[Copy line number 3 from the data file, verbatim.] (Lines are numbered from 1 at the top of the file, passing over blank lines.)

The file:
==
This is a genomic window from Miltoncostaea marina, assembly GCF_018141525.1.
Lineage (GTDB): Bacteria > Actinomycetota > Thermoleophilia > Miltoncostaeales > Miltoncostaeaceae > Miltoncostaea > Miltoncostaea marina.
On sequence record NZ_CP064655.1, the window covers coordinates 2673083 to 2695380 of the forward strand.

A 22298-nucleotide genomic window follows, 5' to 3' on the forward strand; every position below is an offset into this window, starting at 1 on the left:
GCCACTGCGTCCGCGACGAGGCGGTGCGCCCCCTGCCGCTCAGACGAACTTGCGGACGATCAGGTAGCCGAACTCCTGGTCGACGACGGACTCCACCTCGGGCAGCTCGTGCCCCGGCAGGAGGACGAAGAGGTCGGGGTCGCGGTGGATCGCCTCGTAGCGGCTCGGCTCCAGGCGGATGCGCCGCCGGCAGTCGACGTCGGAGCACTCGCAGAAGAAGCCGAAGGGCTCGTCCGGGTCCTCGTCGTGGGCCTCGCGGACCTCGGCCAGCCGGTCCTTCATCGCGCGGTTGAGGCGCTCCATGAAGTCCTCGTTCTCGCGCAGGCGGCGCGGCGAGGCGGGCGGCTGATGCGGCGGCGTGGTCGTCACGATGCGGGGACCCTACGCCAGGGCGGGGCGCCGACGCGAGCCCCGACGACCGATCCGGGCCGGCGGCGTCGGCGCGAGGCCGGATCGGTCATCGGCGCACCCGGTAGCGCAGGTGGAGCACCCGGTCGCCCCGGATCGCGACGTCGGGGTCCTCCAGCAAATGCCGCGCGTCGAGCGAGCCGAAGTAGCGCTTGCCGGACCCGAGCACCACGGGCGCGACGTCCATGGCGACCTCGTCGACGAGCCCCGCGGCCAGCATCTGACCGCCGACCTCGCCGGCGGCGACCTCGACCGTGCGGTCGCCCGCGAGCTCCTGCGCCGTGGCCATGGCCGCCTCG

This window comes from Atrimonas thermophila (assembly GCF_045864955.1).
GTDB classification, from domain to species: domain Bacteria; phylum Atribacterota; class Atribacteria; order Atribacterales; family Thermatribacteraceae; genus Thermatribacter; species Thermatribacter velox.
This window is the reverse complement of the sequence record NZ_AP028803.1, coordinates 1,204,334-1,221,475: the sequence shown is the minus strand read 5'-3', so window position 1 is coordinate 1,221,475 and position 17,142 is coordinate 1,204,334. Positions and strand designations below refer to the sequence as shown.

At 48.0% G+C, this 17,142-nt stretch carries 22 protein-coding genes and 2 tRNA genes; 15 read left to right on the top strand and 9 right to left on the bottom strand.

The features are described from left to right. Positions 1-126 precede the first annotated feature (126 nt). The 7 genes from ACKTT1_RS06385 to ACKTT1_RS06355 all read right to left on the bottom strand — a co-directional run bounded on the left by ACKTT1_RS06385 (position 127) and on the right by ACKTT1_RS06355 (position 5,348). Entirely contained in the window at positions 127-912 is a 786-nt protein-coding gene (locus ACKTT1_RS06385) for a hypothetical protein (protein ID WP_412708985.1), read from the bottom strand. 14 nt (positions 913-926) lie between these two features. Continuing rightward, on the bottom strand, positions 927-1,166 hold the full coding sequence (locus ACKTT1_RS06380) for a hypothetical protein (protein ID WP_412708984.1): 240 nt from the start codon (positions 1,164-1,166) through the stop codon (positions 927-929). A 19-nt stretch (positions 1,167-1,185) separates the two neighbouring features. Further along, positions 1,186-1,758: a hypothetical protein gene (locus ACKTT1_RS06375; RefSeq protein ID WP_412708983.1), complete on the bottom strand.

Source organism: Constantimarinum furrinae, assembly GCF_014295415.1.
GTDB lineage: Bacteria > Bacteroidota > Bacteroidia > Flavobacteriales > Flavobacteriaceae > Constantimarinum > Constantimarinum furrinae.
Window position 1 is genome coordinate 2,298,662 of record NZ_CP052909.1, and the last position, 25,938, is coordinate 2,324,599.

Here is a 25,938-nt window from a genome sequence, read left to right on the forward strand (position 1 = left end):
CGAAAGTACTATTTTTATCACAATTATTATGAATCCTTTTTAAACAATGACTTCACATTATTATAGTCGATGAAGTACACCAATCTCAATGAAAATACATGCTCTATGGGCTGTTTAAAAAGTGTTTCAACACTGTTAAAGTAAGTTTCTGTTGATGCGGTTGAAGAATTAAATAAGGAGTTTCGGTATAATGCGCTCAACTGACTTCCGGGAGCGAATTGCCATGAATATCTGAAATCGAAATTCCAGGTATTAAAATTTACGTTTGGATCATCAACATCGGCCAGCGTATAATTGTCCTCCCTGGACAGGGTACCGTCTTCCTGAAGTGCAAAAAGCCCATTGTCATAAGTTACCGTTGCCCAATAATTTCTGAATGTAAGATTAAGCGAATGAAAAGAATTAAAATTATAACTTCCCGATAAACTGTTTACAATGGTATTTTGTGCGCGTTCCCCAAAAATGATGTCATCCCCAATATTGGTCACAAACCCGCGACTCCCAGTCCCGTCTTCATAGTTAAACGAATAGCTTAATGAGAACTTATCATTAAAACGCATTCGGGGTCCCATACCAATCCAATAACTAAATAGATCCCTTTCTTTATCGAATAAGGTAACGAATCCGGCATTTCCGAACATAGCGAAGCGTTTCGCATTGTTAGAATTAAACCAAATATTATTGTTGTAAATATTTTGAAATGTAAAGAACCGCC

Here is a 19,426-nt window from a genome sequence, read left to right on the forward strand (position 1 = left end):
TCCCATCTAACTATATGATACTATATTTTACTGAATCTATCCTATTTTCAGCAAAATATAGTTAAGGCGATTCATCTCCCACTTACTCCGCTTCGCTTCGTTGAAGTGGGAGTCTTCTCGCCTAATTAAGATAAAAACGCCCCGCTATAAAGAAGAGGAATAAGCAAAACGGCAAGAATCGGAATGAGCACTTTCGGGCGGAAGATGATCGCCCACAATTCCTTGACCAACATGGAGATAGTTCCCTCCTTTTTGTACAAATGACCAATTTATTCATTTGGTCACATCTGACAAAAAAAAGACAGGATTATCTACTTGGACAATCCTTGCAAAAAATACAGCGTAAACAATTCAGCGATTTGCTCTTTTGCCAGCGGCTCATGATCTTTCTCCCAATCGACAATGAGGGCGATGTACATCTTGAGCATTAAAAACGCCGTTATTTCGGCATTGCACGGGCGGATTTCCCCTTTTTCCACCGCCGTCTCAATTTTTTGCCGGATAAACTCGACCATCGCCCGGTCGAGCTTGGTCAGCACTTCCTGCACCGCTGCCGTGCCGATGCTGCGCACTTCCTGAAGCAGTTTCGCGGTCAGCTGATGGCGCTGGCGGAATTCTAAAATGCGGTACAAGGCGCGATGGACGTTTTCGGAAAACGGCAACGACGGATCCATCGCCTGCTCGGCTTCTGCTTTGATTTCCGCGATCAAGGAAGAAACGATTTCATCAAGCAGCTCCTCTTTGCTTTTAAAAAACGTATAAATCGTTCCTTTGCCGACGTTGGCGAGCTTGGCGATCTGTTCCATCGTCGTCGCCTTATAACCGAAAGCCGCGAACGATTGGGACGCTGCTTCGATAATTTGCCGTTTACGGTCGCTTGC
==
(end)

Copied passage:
On sequence record NZ_CP064655.1, the window covers coordinates 2673083 to 2695380 of the forward strand.